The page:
Sites of interest on the World Wide Web

—edited by Rick Neubig



Every four years, the International Union of Pharmacology (IUPHAR) ( sponsors the World Congress of Pharmacology meeting. This year, ASPET is hosting the meeting in San Francisco, on 7–12 July 2002. Details can be found on the meeting Web site ( The meeting will include pharmacologically based research ranging from molecular mechanisms of drug action, biodiversity and natural products, treatment of malaria, pharmacology of addiction, to education technology. Symposia and plenary lectures also cover the contributions of animal models (from gene knockouts to transgenic rats), and cellular and molecular approaches to understanding drugs.

RNA Drugs


Is it hype or is it real? The buzz about oligonucleotide-based therapeutics has been around for a long time, but only one such therapy is in clinical use—fomivirsen (VitrageneTM) for treatment of cytomegalovirus (CMV) retinitis ( The potential to harness the specificity of nucleic acid recognition to inhibit or repair genes is still great, but the technical hurdles remain substantial. Both the versatility of oligonucleotides as well as the difficulties in delivering oligonucleotide drugs contribute to the dizzying proliferation of therapeutic approaches (e.g., antisense, ribozyme, aptamers). The new kid on the oligonucleotide block, RNA interference (RNAi), is described in this issue by Tuschl and Borkhardt. It has already proved to be a powerful experimental approach for turning off gene expression, and the authors explore its potential in therapeutics.

To help the newcomer understand some of these new RNA therapeutics, John Kimball’s Biology Pages provide a brief primer to the world of antisense and RNAi, ( Ribozymes are also being developed for therapeutic applications and some clinical trials have begun, especially in hepatitis and cancer. A description of how ribozymes work ( and a useful bibliography of ribozyme publications ( can be found on the Web site of Ribozyme Pharmaceuticals Inc., a company specializing in their development.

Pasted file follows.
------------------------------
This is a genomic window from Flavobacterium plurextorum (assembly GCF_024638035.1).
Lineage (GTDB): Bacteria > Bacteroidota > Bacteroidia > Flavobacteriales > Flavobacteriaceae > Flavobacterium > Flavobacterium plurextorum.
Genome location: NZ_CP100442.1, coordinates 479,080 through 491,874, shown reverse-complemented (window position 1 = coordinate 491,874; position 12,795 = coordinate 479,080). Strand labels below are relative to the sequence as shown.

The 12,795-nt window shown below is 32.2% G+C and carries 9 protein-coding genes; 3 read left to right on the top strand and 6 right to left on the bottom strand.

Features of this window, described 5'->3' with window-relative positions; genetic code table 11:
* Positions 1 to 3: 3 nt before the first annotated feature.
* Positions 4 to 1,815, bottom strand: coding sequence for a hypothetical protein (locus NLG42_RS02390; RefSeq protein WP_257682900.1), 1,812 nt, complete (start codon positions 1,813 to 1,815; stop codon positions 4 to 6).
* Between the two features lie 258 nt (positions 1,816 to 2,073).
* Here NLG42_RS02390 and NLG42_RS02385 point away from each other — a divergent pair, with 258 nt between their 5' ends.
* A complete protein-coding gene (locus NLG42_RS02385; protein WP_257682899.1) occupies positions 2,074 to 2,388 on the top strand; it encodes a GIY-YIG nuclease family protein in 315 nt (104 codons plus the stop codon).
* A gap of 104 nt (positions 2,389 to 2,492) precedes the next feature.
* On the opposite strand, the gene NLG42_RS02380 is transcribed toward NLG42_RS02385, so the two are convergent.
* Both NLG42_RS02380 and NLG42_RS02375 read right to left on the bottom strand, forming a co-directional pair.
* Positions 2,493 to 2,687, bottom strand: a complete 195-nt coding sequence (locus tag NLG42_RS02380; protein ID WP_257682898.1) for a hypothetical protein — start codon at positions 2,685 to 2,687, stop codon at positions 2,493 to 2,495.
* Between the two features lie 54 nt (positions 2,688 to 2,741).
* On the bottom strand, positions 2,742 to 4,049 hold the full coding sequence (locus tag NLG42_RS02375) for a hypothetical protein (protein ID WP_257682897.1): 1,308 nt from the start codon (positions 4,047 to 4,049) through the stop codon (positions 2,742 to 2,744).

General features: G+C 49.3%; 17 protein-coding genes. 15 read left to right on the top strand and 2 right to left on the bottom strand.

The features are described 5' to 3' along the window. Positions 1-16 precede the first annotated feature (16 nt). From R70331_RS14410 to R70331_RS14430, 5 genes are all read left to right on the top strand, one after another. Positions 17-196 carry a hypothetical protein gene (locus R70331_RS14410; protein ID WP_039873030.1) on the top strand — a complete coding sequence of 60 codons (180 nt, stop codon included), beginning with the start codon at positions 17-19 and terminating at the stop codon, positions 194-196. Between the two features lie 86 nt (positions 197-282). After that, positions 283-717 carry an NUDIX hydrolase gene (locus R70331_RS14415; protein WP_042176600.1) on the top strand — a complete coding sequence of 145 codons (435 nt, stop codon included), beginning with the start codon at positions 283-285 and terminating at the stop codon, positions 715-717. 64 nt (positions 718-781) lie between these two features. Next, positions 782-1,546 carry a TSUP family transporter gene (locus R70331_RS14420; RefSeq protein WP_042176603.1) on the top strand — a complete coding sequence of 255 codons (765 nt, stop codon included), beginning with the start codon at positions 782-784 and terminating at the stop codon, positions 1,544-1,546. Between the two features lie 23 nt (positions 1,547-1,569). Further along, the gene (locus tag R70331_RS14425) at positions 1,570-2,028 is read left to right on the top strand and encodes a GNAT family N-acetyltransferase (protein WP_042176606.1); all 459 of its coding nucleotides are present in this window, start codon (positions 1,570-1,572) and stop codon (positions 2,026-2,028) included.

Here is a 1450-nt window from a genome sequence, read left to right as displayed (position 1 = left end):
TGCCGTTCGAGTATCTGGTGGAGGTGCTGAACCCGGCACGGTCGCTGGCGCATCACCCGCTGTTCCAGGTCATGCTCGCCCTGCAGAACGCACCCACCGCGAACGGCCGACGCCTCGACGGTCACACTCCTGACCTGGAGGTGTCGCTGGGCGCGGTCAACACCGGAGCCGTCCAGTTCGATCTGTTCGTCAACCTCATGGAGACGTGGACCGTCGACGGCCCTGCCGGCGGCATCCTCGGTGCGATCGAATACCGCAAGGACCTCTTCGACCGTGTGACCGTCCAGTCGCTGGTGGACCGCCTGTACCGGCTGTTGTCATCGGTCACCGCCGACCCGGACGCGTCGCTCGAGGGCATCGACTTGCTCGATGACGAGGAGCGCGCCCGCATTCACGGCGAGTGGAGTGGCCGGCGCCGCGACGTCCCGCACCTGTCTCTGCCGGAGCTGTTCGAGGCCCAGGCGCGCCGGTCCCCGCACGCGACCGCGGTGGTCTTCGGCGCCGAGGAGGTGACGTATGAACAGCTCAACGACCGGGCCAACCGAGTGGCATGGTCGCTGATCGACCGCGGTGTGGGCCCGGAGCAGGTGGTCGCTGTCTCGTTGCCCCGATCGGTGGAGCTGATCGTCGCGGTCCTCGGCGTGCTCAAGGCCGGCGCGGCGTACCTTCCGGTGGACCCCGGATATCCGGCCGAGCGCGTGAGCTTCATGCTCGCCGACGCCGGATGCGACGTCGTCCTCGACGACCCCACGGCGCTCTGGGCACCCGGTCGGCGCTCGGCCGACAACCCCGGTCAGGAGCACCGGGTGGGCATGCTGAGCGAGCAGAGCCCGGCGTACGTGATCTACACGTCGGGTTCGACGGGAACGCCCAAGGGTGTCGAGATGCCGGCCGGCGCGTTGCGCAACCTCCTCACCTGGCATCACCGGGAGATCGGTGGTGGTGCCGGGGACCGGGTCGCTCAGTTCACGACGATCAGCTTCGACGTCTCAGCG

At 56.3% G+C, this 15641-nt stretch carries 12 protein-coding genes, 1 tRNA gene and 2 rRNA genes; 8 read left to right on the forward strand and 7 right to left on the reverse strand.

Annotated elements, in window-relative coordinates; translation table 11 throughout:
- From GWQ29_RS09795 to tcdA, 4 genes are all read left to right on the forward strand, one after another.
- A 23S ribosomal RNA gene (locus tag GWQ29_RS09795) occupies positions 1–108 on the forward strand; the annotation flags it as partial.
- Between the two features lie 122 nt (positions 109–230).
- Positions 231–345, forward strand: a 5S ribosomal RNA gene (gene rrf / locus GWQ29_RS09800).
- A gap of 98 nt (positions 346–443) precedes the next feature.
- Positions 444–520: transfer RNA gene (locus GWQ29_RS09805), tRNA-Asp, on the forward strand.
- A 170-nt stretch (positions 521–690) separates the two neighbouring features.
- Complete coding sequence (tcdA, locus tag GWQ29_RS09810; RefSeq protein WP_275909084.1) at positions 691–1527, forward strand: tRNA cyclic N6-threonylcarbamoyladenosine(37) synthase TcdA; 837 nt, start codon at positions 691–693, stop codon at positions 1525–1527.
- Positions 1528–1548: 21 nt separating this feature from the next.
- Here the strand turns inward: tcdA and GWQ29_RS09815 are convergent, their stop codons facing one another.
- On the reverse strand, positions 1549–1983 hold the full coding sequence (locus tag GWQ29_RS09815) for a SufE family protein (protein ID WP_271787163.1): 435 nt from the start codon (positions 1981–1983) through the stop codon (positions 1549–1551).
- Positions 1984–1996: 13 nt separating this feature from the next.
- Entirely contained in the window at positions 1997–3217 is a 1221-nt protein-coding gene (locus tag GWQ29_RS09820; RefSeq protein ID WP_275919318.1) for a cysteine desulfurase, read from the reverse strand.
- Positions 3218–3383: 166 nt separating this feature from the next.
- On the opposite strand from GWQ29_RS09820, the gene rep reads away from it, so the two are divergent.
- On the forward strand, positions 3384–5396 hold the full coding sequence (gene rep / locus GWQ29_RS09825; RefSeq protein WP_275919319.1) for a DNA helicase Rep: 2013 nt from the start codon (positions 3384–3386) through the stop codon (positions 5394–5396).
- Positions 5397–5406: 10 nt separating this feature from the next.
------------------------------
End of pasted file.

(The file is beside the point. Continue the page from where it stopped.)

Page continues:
Previous examples have focused on the use of small RNA molecules to disrupt the expression of deleterious genes. An exciting use of large RNA molecules, presumably delivered through methods of gene therapy, is in the repair of RNA, expressed from mutated genes, by splicing in normal or therapeutically useful exons ( Evolutionary molecular biologists have even suggested that life began as an RNA World ( This concept is also the title of a general Web site devoted to RNA studies ( Perhaps pharmacologists will be finding themselves in an RNA (or at least a nucleotide) world in the future. The Web can help us prepare for it.

New Collaborations


Other review articles in this issue deal with subtypes of enzymes involved in second messenger pathways (Sunahara and Taussig) and with changes in neural structure and function underlying mammalian behavior (Wolf). Although these two topics appear quite dissimilar, major efforts in biology are bringing together the detailed study of molecular processes to elaborate an understanding of complex biological processes. The National Institute of General Medical Sciences (NIGMS) has recognized that connecting these two biological realms may not happen without novel approaches to the funding of research. The new program of “Glue Grants” from the NIGMS ( attempts to connect researchers in large-scale collaborative efforts to bring detailed molecular information to bear in the analysis of complex biological systems. The first of these Glue Grants has supported the Alliance for Cellular Signaling (AFCS) (, centered in the Pharmacology Department at University of Texas, Southwestern. A key feature of the AFCS program and its Web site is a compilation of the many subtypes of signaling molecules. You can search for your favorite molecule at Furthermore, the Alliance is working to apply high-throughput biological methods “to understand as completely as possible the relationships between sets of inputs and outputs in signaling cells that vary both temporally and spatially.” Evidence that this is a new approach comes from the fact that the Alliance is placing data from these studies on the Web site rapidly without waiting for peer review and publication.

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